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In Situ Laser Fenestration Is a Feasible Method for Revascularization of Aortic Arch During Thoracic Endovascular Aortic Repair [Cardiovascular Surgery]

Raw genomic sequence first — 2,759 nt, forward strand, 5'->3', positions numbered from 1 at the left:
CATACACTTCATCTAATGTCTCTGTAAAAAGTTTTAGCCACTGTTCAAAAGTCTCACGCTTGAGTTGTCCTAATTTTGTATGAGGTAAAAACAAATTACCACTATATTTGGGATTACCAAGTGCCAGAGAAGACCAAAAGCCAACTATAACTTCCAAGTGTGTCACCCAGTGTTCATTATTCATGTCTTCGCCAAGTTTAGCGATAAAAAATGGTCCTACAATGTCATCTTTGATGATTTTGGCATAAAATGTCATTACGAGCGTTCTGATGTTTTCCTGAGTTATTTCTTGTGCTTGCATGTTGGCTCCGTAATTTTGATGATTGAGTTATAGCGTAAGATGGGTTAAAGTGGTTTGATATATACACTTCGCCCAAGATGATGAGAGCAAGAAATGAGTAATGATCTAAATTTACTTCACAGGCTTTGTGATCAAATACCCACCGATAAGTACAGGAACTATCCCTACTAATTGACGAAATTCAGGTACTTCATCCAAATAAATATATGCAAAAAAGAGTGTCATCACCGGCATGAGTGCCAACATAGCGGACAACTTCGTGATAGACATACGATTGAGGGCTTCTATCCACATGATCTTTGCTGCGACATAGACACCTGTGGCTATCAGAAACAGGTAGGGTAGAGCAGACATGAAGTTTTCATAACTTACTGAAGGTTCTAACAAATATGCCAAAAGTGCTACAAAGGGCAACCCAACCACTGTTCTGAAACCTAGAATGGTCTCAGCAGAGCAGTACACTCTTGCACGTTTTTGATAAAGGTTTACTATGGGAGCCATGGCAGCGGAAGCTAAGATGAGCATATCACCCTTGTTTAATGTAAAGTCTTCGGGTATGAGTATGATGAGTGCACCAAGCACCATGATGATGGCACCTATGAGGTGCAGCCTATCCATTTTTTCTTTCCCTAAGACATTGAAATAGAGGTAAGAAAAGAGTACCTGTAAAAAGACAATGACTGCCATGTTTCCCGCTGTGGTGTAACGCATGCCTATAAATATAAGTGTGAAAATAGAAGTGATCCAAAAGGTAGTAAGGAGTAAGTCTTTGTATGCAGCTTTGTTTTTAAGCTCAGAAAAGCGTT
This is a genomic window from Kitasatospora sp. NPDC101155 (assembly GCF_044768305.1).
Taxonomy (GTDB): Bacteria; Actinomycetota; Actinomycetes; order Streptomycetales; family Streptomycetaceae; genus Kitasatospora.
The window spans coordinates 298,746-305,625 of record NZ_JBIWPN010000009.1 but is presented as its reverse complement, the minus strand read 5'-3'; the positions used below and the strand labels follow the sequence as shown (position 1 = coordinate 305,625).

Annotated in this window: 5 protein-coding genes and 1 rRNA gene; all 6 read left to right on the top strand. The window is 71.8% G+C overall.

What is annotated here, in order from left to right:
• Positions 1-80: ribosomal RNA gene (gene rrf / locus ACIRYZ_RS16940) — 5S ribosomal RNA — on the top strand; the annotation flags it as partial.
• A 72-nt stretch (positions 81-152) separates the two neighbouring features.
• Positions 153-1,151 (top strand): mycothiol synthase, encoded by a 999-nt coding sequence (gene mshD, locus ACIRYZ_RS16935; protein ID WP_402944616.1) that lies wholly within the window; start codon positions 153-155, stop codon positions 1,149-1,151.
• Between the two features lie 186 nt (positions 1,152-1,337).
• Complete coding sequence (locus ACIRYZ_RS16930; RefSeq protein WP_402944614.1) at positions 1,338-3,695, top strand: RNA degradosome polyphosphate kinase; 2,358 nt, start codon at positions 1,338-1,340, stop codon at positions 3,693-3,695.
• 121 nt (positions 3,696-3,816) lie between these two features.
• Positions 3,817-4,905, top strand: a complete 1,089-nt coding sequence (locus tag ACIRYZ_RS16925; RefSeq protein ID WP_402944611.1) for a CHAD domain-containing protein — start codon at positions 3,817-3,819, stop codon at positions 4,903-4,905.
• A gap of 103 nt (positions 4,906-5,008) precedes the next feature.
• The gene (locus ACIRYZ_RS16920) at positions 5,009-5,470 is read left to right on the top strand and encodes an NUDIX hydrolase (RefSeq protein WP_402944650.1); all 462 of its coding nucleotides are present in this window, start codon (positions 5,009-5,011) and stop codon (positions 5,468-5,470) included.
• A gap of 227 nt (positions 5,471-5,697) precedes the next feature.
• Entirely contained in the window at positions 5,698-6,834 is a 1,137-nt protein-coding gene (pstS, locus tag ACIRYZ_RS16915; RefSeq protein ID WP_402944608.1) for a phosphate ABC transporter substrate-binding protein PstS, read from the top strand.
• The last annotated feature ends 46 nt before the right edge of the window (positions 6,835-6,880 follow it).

BackgroundReconstruction of the aortic major branches during thoracic endovascular aortic repair is complicated because of the complex anatomic configuration and variation of the aortic arch. In situ laser fenestration has shown great potential for the revascularization of aortic branches. This study aims to evaluate the feasibility, effectiveness, and safety of in situ laser fenestration on the three branches of the aortic arch during thoracic endovascular aortic repair.Methods and ResultsBefore clinical application, the polytetrafluoroethylene and Dacron grafts were fenestrated by an 810‐nm laser system ex vivo, which did not damage the bare metal portion of the endografts and created a clean fenestration while maintaining the integrity of the endografts. In vivo, 6 anesthetized female swine survived after this operation, including stent‐graft implantation in the aortic arches, laser fenestration, and conduit implantation through the innominate arteries and the left carotid arteries. Based on the animal experiments, in situ laser fenestration during thoracic endovascular aortic repair was successively performed on 24 patients (aged 33–86 years) with aortic artery diseases (dissection type A: n=4, type B: n=7, aneurysm: n=2, mural thrombus: n=7). Fenestration of 3 aortic branches was performed in 2 (8.3%) patients. Both the left carotid artery and the left subclavian artery were fenestrated in 6 (25%) patients. Only left subclavian artery fenestration surgery was done in 16 (66.7%) patients. Among these patients, 1 fenestration was abandoned secondary to an acute takeoff of the innominate artery in a type III aortic arch. The average operative time was 137±15 minutes. The technical success rate was 95.8% (n=23). No fenestration‐related complications or neurological morbidity occurred after this operation. During a mean postoperative 10‐month follow‐up (range: 2–17 months), 1 patient died of severe pneumonia, and all the left subclavian artery and carotid artery stents were patent with no fenestration‐related endoleaks upon computed tomography angiography images.ConclusionsIn situ laser fenestration is a feasible, effective, rapid, repeatable, and safe option for the reconstruction of aortic arch during thoracic endovascular aortic repair, which might be available to revascularize the 3 branches. However, follow‐up periods should be extended to evaluate the robustness of this technique.

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